One of my favorite movies is Ice Age and one of its most delightful characters is Scrat, the saber-toothed squirrel.
Watching the determined little scrapper chase that acorn, worry it, cherish it, and lose it again is, for me, some of the most memorable scenes in that line of films.
I often feel like Scrat when I’m writing. I’ve been told that many authors are able to envision their novels all at once from beginning to end. It’s not like that for me. I usually start from an idea, a hook, or a character, maybe just a scene even and work from there.
This often leads me to write lots of pages that sometimes go nowhere. (I should just virtually crumble them and toss them in the trash but I usually end up keeping that stuff. But that’s another story.) I outline only a few chapters ahead of where I am in the story and far too often, I’ve no idea where the story will go beyond the chapter I’m currently writing.
This is not usually a problem. By the time I’ve finished a chapter, I usually have a vision of where to go in the next chapter or chapters. But every once in a while, I don’t like where it’s going. When that happens I end up worrying that nut. I turn the scene that’s in my head this way and that. Look at it from different character’s POV, and try to think of why it seems wrong.
I always figure it out eventually, but sometimes it takes days to do this. I’ll think about it while I’m on one of my daily walks, and often, it’s on one of these walks that the answer comes to me. Sometimes it will come to me as I am drifting off to sleep or just woke up.
Even so, while I’m worrying the nut, I’m not writing anything. I suppose I could move to another project and start writing there, and I have done this. It always ends up with me finishing that other project while the current one languishes, opining to be finished, clawing at my consciousness and calling to be fully formed. Not really, but that would be kind of cool.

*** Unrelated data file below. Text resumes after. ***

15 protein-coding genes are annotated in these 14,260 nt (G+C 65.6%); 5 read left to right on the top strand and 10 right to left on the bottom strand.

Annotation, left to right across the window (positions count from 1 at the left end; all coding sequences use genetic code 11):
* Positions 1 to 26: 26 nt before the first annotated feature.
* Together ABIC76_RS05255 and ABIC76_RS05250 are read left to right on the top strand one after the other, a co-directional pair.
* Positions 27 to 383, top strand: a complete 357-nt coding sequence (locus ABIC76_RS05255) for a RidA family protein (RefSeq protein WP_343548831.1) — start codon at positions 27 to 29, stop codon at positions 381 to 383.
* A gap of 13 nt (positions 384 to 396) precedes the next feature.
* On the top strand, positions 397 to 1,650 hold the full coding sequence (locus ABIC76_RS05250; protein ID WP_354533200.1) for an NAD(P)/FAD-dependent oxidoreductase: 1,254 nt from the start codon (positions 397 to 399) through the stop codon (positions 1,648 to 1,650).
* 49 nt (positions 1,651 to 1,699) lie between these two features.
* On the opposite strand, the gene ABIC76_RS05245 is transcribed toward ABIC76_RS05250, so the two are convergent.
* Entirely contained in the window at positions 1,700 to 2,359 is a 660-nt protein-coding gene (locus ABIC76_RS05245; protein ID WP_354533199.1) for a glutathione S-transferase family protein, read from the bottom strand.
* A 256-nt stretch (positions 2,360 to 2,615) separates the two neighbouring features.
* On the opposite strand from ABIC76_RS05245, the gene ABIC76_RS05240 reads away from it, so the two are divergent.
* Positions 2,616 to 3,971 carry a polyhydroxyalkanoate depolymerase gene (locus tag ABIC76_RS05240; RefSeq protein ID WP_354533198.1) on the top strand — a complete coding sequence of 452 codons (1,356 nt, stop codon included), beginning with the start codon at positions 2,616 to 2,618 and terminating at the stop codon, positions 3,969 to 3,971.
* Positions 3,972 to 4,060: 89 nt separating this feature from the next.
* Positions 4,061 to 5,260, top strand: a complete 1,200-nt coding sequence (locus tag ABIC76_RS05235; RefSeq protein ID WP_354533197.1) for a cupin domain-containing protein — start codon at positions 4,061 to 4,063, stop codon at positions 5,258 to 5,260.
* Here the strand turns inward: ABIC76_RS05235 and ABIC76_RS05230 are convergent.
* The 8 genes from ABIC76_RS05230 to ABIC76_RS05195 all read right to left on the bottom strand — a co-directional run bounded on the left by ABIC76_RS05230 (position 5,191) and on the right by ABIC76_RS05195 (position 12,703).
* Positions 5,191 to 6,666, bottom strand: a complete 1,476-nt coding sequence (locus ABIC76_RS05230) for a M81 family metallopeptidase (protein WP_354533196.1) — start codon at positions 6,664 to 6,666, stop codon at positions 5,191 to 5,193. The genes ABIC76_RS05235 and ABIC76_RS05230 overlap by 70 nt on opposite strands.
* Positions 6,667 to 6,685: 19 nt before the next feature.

No, what normally happens is I forget about the current project and all of a sudden find myself a year away from it and telling myself it’s time to go back and finish. But I still got to finish worrying that nut. Turning it over and over, looking for the easy crack, the small fissure that will allow me to get down to the meat of it and continue with the story.
I’ve lately employed a tactic of writing out all possible scenarios in outline form. Anything I can possibly think of that would move the story. That helps by forcing me to consider any and all options. It helps me find that proverbial fissure in the acorn that will allow me in.
It gets cumbersome when the plot has many threads, many characters and groups of characters involved. It’s tough to know if I have thought of every possibility when there are more than ten characters in five or six different groups with various alignments between them.
If I don’t find the fissure in the acorn this way, I often just have to wait. I hope the answer will come when I’m close to something I can jot it down, usually a memo on my phone. Because I know if I go much more than a half hour before I write down the answer, it will disappear, and I’ll be back worrying the nut all over again.
I suppose, that’s the most frustrating thing that can happen; knowing I found the way in, and not remembering where that opening is. Frustrating and worrying, am I just getting old or is it a sign of early onset dementia?
I don’t know any easy way to crack this acorn. I just keep going, worrying it, looking for the small fissure, hoping to find, or re-find, the meat trapped in the nut’s shell.